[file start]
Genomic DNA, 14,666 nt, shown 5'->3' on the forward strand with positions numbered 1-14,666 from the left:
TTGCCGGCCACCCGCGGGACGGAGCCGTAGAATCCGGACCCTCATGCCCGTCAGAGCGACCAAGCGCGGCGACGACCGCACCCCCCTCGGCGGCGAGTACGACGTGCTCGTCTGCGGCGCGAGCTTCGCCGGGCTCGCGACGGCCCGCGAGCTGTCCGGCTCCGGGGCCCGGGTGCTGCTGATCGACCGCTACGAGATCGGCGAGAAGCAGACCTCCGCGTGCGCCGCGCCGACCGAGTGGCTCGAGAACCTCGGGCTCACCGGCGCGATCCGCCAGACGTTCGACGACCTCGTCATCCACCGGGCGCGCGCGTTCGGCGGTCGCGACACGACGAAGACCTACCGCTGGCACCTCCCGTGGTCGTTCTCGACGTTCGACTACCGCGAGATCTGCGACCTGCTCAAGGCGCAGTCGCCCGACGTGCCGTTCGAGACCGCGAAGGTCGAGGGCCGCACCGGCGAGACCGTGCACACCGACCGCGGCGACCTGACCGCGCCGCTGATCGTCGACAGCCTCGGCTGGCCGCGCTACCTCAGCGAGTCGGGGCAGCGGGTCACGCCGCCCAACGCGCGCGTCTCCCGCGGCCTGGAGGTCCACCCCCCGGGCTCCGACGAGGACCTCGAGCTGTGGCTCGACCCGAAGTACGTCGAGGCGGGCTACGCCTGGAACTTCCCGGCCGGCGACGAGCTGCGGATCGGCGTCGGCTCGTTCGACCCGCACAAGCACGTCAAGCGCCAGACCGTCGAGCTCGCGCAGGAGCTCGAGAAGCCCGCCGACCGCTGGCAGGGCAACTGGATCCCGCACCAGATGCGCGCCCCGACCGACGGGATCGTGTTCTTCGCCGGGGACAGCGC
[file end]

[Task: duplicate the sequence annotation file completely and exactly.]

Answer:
Genomic DNA, 14,666 nt, shown 5'->3' on the forward strand with positions numbered 1-14,666 from the left:
TTGCCGGCCACCCGCGGGACGGAGCCGTAGAATCCGGACCCTCATGCCCGTCAGAGCGACCAAGCGCGGCGACGACCGCACCCCCCTCGGCGGCGAGTACGACGTGCTCGTCTGCGGCGCGAGCTTCGCCGGGCTCGCGACGGCCCGCGAGCTGTCCGGCTCCGGGGCCCGGGTGCTGCTGATCGACCGCTACGAGATCGGCGAGAAGCAGACCTCCGCGTGCGCCGCGCCGACCGAGTGGCTCGAGAACCTCGGGCTCACCGGCGCGATCCGCCAGACGTTCGACGACCTCGTCATCCACCGGGCGCGCGCGTTCGGCGGTCGCGACACGACGAAGACCTACCGCTGGCACCTCCCGTGGTCGTTCTCGACGTTCGACTACCGCGAGATCTGCGACCTGCTCAAGGCGCAGTCGCCCGACGTGCCGTTCGAGACCGCGAAGGTCGAGGGCCGCACCGGCGAGACCGTGCACACCGACCGCGGCGACCTGACCGCGCCGCTGATCGTCGACAGCCTCGGCTGGCCGCGCTACCTCAGCGAGTCGGGGCAGCGGGTCACGCCGCCCAACGCGCGCGTCTCCCGCGGCCTGGAGGTCCACCCCCCGGGCTCCGACGAGGACCTCGAGCTGTGGCTCGACCCGAAGTACGTCGAGGCGGGCTACGCCTGGAACTTCCCGGCCGGCGACGAGCTGCGGATCGGCGTCGGCTCGTTCGACCCGCACAAGCACGTCAAGCGCCAGACCGTCGAGCTCGCGCAGGAGCTCGAGAAGCCCGCCGACCGCTGGCAGGGCAACTGGATCCCGCACCAGATGCGCGCCCCGACCGACGGGATCGTGTTCTTCGCCGGGGACAGCGC